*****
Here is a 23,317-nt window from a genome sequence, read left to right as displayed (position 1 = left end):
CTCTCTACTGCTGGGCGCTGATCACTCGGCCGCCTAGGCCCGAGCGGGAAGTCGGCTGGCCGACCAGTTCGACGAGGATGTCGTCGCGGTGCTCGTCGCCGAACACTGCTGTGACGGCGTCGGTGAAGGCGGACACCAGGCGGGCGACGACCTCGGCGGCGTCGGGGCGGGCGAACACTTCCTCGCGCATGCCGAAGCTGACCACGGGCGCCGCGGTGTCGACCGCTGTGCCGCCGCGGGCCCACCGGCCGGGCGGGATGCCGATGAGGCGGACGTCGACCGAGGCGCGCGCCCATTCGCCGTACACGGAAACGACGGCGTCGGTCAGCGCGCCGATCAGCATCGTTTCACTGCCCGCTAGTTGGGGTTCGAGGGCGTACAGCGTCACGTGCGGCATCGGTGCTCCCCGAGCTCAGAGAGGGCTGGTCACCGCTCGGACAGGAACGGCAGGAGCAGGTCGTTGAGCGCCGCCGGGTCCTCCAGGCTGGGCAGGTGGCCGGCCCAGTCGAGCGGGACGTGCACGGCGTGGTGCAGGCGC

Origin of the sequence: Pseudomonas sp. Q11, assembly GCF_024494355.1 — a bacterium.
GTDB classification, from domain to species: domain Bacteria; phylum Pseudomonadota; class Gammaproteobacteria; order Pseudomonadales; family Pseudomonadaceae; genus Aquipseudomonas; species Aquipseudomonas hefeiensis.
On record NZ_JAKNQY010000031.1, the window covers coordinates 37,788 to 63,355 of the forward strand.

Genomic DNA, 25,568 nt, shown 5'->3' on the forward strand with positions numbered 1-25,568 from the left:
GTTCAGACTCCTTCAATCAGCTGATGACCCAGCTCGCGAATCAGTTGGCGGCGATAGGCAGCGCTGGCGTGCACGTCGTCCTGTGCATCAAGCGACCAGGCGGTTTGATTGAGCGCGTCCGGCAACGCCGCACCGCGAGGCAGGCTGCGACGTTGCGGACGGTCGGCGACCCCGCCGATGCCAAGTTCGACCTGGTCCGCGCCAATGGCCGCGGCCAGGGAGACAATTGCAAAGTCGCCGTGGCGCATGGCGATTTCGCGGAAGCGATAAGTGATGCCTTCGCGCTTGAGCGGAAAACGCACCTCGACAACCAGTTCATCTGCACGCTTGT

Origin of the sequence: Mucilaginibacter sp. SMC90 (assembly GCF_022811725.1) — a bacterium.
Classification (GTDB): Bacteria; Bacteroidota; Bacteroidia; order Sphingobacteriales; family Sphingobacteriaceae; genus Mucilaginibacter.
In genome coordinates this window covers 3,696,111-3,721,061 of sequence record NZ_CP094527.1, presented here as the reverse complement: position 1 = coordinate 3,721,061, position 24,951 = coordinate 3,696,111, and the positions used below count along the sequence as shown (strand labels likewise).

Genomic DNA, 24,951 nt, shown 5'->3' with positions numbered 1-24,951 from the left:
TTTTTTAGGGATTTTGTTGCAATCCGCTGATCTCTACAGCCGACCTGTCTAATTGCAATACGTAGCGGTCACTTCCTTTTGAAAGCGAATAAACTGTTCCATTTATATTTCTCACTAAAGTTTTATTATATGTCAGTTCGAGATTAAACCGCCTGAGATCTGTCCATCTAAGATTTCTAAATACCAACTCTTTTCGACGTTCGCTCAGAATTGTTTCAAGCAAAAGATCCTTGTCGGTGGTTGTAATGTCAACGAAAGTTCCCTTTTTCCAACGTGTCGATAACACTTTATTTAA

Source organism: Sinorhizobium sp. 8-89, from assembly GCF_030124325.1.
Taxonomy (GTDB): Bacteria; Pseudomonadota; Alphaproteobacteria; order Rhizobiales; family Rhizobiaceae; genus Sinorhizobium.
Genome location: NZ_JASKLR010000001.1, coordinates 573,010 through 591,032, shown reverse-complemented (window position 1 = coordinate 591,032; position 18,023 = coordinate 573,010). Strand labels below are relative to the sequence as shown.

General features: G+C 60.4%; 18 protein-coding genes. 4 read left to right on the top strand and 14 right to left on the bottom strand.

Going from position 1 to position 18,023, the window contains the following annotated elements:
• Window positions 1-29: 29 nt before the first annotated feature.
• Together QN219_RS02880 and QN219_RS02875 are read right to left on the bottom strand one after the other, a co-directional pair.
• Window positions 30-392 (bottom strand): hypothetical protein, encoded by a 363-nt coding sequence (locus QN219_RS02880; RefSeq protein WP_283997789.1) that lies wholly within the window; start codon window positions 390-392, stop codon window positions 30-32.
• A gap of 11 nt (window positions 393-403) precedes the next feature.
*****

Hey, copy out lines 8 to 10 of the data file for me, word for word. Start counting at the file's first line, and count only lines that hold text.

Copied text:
Origin of the sequence: Mucilaginibacter sp. SMC90 (assembly GCF_022811725.1) — a bacterium.
Classification (GTDB): Bacteria; Bacteroidota; Bacteroidia; order Sphingobacteriales; family Sphingobacteriaceae; genus Mucilaginibacter.
In genome coordinates this window covers 3,696,111-3,721,061 of sequence record NZ_CP094527.1, presented here as the reverse complement: position 1 = coordinate 3,721,061, position 24,951 = coordinate 3,696,111, and the positions used below count along the sequence as shown (strand labels likewise).